Inbound Lead Paradox

As we work with business owners and marketing leaders to automate their lead nurturing and conversion systems, I am surprised how often I hear misconceptions about the value of their inbound leads based on their poor conversion rates. That issue is usually caused by multiple factors (slow response rates, poor keyword targeting, a lack of lead nurturing, etc.). We’ll focus this post on one of these factors.

I’ve seen research that shows anywhere from 30% to over 90% of prospects that visit our websites are not ready to make a purchase decision. To business owners, this can be a bit discouraging. These are the prospects that incur Google PPC costs, fill out our lead forms, and then tie up our sales teams with their follow-up efforts. So, they better be generating some revenue, right?

When they don’t convert, are these leads “bad”?

Our digital marketing agency partners consistently report that their clients complain about their leads being “low quality” or “bad”, because they aren’t converting. However, when they dig deeper, they usually find that these clients have lax lead engagement and zero lead nurturing programs in place to maximize conversion rates.

Here are some data points and tips that we see our most successful partners and clients use to optimize their lead conversions.

 

3 Tips Every Marketer & Business Owner Needs To Know about lead nurturing:

1.       Many of your web leads (up to 90% of them) aren’t ready to buy today.      

Your prospective clients may be in any phase of the buying cycle when they come to your website. Google released a new marketing concept called the Zero Moment of Truth (ZMOT) several years ago with some great resources to help marketing professionals understand how the consumer buying process has shifted. More info below.

What to take from it.

Eight years ago, 71% of consumers reported using the internet as their primary source of information before making a purchase decision. That number is probably much closer to 100% now.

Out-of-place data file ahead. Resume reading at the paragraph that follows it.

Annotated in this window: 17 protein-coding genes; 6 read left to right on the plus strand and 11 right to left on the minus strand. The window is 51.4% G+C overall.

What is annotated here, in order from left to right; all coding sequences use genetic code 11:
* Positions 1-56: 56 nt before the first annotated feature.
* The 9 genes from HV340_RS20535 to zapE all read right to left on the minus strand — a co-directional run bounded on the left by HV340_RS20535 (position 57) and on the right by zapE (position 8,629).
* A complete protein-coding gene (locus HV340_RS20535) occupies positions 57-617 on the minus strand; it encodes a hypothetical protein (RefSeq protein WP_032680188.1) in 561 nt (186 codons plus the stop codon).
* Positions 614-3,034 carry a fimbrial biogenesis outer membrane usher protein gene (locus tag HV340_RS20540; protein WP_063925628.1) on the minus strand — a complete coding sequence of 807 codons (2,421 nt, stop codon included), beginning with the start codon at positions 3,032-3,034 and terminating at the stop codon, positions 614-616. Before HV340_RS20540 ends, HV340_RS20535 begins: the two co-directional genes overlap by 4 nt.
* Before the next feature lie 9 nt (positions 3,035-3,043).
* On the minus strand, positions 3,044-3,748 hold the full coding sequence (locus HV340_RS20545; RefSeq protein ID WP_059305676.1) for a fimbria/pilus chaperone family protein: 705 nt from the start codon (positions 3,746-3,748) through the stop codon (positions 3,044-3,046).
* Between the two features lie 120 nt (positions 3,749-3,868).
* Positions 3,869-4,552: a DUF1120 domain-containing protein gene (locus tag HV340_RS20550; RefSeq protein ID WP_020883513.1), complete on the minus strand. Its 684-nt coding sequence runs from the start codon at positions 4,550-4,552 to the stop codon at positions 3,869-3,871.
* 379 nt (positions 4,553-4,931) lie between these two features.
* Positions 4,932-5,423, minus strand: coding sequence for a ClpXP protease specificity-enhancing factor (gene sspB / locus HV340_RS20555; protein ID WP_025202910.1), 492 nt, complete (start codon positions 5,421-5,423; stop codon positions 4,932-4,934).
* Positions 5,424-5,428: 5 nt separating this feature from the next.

What does this mean for you? You need to have lead nurturing programs in place, so that when you identify a lead as not ready to convert today, you can continue to engage them without tying up internal resources. This also dramatically increases the likelihood that they will come to you when they’re ready to buy.

2.       Marketing relevance is key.

We have all received drip marketing emails that are beautifully written, have impressive graphics and award-winning layouts. And we delete them. All of them. I wish I could create an email rule that would autodelete HTML emails with more than one image in them. That’s a red flag of irrelevance to me.

We won’t read these “lead engagement” emails, unless the content is immediately relevant to us.

And yet, so many companies dedicate thousands of dollars each month to create this irrelevant content that does nothing to help nurture their leads through their consideration process or to become qualified leads and eventually opportunities.

To combat this challenge, marketers need to ensure their lead nurturing and customer engagement tactics are relevant in three key ways.

1.       Marketing content needs to be relevant to the buyer journey stage of the contact (early consideration, active opportunity, existing client, lost client, lost opportunity, etc.)

2.       Marketing content needs to be relevant to the service or product that interests the lead or client

3.       Marketing content needs to be relevant to the engagement preferences of the contact (text, email, social, phone, etc.)

3.  Relevant marketing content is preceded by proper contact segmentation

For years, marketing teams have discussed segmenting their clients. Recent studies have shown that proper segmentation can increase email open rates by 15%+.  The key in successful segmentation efforts is to do so across multiple aspects of the client profile.  Open tagging client engagement platforms (like ClientTether) enable you to segment by tags, which creates limitless potential for customer segmentation beyond the usual demographics.  Whatever system you use now, you should consider how to segment contacts by product interest, sales cycle, lead source, etc.

Then, rather than creating a broad drip campaign (like everyone else), create an engaging campaign for all of your early consideration leads that came through organic searches and are still weighing their options.

Lead nurturing with this type of approach will yield significantly better results, will truly engage your leads or clients, and will reduce the efforts your team is probably wasting today in “broad appeal” drip marketing.

Happy nurturing!

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